And then you’re right back where you started.

I find myself taking in a deep breath, trying to shake the oppressiveness of these responsibilities.

Because many days, I don’t feel like I can actually catch my physical breath, let alone mental.

So how do I do it all as a mom of kids with high needs?

Plain and simple.

I don’t.

I pick and choose what will get attention. I cut corners where I can.

The first thing that‘s flown out the window is my blog.

I really haven’t been paying attention… not because I don’t care about you my readers but because the breathing room has to come from somewhere.

The next were dinners… paper plates have reappeared on our table.

Take out has also become a standard.

Laundry — yeah. If the kids have clean underwear, it’s taken care of as far as I’m concerned.

I make lists for EVERYTHING because at this point, if it isn’t written down, it’s not going to happen. Ever.

I forget a whole heck of lot.

Like birthday cards for friends… and my parents.

I used to plan for the week.

Now I focus on planning for the next 12 hours.

“I don’t know how you do it” somehow implies that I am doing it — but I’m not.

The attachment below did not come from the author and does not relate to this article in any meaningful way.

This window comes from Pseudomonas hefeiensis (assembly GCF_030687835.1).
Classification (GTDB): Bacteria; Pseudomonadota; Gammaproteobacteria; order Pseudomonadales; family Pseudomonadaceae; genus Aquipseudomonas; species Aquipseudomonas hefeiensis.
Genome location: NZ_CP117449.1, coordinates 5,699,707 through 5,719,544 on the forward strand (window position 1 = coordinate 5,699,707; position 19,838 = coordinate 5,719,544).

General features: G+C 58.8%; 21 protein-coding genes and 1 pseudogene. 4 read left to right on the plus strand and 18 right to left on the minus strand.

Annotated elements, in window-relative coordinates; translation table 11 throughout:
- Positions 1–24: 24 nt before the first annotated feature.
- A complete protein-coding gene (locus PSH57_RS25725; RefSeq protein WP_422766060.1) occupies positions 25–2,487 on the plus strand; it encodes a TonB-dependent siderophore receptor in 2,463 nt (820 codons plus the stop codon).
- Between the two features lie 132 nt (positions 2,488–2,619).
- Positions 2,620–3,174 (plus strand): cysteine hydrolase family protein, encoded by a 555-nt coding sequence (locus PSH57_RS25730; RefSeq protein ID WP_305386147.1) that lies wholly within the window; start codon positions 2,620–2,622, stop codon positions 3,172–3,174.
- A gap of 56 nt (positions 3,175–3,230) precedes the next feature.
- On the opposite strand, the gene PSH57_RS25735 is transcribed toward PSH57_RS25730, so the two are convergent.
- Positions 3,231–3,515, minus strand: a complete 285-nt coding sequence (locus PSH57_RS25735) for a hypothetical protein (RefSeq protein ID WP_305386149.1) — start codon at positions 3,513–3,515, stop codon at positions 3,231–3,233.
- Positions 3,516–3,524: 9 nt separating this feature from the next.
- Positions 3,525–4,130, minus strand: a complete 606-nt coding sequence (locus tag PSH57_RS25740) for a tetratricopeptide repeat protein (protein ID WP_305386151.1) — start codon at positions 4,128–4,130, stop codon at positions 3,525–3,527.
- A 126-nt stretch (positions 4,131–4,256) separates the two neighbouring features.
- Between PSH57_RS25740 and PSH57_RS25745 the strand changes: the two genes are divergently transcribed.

I feel my “failures” every day.

Yes, my plate is full.

But it’s also spilling over and I’m just as busy ignoring all of things that don’t get done as the ones that do.

So please don’t say “I don’t know how you do it.”

Instead say…

I’m here to listen.

I admire your courage in doing what needs to be done for your kids.

I think you’re doing an incredible job with your kids.

You are an amazing mom.

For more reading about being a special needs parent, consider the following affiliate links:

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  1. PREACH.

    I want to send this to everyone I know.

    It’s so SO true – all of it – from the “actually, I am NOT doing it all” to the blog negligence to the self care thing: I can’t stand it when people who have a very different reality talk about what I need to do. what i NEED is a year at a spa. Nota pedicure. And since I can’t have the year at the spa I am going to Get Through These Next 12 Hours, baby. And I’ll mostly be thinking about my kids during that time, because if I don’t figure some stuff out it’s not that they are going to not get into Yale it’s that they will end up homeless, ok?

    Whew. Guess this post brought up some…feelings?!

    Thanks and love,
    Full Spectrum Mama

  2. Mother of 3 says:

    What an honest post! I love this. And while I don’t have kids with special needs and I can’t possibly know or understand exactly where you are coming from I do think it’s pretty safe to say you are not failing. I think all of us so easily see our faults and those areas we could do better but I think part of what you need to hear when people do say “I don’t know you do it” is that they are impressed with all of your successes. Your kids are fed, they’re clothed, you are making sure their needs are met– that’s HUGE!